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Urinary Stones

What are urinary stones?

Stones that form in the urinary tract (kidney, ureter, bladder) are urinary stones. Kidney stones are amongst the most painful conditions known to man, often being described as worse than childbirth.

The management of kidney and ureteric stones has evolved in the past two decades due to the advent of minimally invasive surgical options. Major open surgery is now rare and most cases can be managed with no-scalpel surgery. More is known about why stones form and some patients can be managed successfully without surgery. Prevention is also an option in certain patients.

Bladder stones are covered in further details in another section (see bladder stones).

How common are they?

Unfortunately, kidney stones are quite common; the lifetime risk of developing kidney stones is about 1 in 10 for Australian men and 1 in 35 for women. Kidney stones account for about 1 of every 100 hospital admissions. 10% of all first time stone formers will get another episode within 1 year and 50% within 10 years.

What are the different kinds of stones?

Kidney stones are composed of:

  • Calcium salts (70% of cases)

  • Struvite or magnesium ammonium phosphate (15%)

  • Uric acid (8%)

  • Cystine (3%)

  • Miscellaneous material

What are the causes of kidney stones?

Environmental

Industrialised countries have an increased incidence of kidney stones due to high dietary protein intake. The prevalence increases in countries with more exposure to sunlight. Excessive fluid loss and dehydration, which can be related to occupation is also a factor.

Diet and fluid intake

A diet high in meat (purines), sodium (salt), oxalate and calcium is associated with an increased risk of stone formation. Adequate fluid intake is very important to avoid dehydration. Insufficient citrus fruit (oranges, lemon) intake can result in low amounts of citrate in the urine, which increases the rate of stone formation. 

Genetics

Cystine stones can run in the family. These stones form in acidic urine and can be dissolved with urinary alkalinisation. These stones are very hard, and are often resistant to external shockwave treatment.

Metabolic abnormalities

  • High calcium levels in the urine

    • This can be caused by increased absorption in the gut or increased excretion in the kidneys. Excess hyperparathyroid hormone as seen in sarcodoisis can also cause this. Those with sedentary lifestyles or those who are bed-bound from other medical problems (eg. spinal cord injury patients) have higher calcium resorption from the bones, which increases urine calcium.

  • High oxalate levels in the urine

    • Causes include an enzyme deficiency, and bowel conditions which increase oxalate absorption in the gut (eg. inflammatory bowel disease).

  • High cystine levels in the urine

    • This is a congenital defect that causes impaired kidney reabsorption of cystine.

  • High uric acid levels in the urine

    • Uric acid can be excessively excreted in conditions like gout or during cancer chemotherapy.

  • Low citrate levels in the urine

    • The cause is unknown but inflammatory bowel disease, chronic diarrhoea and malabsorption have been associated.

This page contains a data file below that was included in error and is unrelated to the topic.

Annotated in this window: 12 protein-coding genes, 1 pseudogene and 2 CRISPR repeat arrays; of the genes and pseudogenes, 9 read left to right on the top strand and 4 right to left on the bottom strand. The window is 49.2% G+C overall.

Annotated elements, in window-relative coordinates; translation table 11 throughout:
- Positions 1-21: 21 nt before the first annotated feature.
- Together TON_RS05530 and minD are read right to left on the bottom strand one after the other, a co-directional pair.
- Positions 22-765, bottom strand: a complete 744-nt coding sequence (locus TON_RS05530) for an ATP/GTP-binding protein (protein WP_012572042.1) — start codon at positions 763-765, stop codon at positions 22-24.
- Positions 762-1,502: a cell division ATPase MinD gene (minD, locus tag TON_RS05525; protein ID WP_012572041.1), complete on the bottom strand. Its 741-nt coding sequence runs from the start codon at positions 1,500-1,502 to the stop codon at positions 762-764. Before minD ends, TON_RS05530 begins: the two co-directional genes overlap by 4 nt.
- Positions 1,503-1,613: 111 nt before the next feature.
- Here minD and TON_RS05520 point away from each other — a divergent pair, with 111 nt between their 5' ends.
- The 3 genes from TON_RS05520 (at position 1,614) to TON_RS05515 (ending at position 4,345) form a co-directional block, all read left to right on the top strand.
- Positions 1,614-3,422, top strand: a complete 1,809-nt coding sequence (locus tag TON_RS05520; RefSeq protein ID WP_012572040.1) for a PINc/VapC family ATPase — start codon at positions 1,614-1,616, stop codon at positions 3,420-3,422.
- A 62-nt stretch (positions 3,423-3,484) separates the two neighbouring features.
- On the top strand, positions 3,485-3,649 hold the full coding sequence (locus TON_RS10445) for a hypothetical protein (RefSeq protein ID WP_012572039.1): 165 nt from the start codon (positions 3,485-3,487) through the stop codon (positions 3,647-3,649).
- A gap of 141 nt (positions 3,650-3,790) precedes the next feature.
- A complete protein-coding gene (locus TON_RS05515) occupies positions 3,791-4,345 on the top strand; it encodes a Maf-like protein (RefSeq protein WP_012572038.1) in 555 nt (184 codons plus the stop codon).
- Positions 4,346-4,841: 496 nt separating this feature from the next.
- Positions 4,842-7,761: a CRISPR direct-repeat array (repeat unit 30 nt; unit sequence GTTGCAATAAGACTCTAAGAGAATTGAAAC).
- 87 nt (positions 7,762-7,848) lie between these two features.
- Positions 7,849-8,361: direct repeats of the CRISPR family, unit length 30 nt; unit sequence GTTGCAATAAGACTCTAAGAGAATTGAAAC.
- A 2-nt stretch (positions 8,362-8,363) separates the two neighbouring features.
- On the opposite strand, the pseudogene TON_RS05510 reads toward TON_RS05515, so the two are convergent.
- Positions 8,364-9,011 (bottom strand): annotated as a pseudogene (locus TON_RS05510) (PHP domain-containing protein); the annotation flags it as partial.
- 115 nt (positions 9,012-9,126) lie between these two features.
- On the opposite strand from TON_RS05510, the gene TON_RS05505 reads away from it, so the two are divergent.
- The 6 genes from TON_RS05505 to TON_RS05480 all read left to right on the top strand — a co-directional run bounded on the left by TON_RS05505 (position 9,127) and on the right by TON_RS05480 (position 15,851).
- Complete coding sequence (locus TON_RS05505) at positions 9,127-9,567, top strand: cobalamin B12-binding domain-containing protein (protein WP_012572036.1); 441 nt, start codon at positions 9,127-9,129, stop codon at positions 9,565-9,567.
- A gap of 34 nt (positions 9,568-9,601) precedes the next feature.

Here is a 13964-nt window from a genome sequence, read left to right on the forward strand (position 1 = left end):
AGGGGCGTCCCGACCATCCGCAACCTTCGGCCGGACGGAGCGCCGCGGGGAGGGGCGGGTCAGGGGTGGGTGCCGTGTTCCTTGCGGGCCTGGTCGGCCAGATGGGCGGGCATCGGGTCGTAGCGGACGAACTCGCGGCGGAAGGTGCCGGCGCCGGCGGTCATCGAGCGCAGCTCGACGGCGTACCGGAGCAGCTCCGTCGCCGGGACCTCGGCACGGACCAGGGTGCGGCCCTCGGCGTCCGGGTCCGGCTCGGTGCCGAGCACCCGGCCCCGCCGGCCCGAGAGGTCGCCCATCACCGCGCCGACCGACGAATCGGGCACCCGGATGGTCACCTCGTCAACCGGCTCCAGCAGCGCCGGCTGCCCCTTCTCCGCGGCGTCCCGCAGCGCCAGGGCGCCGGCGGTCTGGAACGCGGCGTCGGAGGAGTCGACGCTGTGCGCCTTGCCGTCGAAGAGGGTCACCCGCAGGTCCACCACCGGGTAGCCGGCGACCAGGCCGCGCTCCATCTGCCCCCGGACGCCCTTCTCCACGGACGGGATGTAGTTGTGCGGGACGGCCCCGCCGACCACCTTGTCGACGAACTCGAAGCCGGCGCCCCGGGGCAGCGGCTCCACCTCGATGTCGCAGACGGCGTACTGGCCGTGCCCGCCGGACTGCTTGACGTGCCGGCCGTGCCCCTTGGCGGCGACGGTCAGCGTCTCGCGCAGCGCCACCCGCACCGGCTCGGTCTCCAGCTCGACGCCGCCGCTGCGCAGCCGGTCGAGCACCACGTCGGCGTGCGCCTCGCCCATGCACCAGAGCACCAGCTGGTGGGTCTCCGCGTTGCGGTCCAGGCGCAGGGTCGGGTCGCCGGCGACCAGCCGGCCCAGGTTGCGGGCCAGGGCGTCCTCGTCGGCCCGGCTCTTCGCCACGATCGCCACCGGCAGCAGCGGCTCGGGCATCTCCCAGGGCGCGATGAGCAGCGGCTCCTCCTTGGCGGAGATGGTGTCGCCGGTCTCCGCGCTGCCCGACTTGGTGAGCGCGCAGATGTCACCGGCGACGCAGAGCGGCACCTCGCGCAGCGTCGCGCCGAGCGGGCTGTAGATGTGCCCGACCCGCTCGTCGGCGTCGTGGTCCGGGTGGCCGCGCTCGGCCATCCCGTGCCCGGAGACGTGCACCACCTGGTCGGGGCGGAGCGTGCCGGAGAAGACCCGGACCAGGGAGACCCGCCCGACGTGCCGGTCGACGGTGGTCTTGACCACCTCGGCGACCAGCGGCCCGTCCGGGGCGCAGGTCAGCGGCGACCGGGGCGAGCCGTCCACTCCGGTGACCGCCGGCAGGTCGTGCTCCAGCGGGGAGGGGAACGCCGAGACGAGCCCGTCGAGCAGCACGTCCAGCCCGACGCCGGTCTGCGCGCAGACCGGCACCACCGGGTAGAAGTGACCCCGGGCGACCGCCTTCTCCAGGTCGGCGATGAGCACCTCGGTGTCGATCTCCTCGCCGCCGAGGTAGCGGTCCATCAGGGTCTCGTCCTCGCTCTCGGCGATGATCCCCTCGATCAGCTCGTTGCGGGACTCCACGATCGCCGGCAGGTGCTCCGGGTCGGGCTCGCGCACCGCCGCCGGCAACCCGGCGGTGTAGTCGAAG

Urinary tract infections

UTIs encourage struvite stone formation, and the bacteria can ‘hide’ in the stones and make treatment with antibiotics difficult. Anatomical or functional abnormalities like urinary obstruction or stasis (inability to empty), can predispose one to getting UTIs.

What are the symptoms?

Patients have presentations ranging from no symptoms, to vague pain and to severe colicky pain. Pain is caused by the stone getting lodged in the ureter and causing obstruction. A stone in the upper ureter classically presents with pain that radiates from the loin to the groin. Pain from a stone in the lower ureter may be felt in the testicle, tip of the penis, or labia and may also cause the frequent urge to urinate.

Some patients may present with associated urinary infections, blood in the urine, nausea or vomiting. More uncommonly, an infection can be severe enough that it spreads to the blood system (sepsis), making the patient so unwell to warrant intensive care support. Some stones do not cause pain and may go unnoticed for many years, resulting in a shrivelled, non-functioning kidney with potential kidney failure.

What are the investigations?

The aims of investigations are to:

  • Make the diagnosis

  • Assess kidney function and anatomy

  • Identify causative factors, especially in those with recurrent presentations

CT scan

A CT scan of the abdomen is the most useful way to confirm the diagnosis and assess the kidney anatomy. It can also look at the size, position and numbers of stone as well as other intra-abdominal abnormalities. It can identify some stones that are not seen on plain x-rays like uric acid stones. Information on kidney anatomy is important when planning the surgical approach.

Ultrasound

An ultrasound is a useful way to look for kidney obstruction and anatomy. It can detect stones but is not as accurate as a CT scan. The advantage is that it does not involve any radiation and is suitable for certain patients (e.g. pregnant women).

Kidney nuclear scan

This test is not performed routinely but can provide information about reflux (backflow) of urine up the ureters from the bladder, how much each kidney is contributing to the overall function (differential function) and scarring in the kidneys.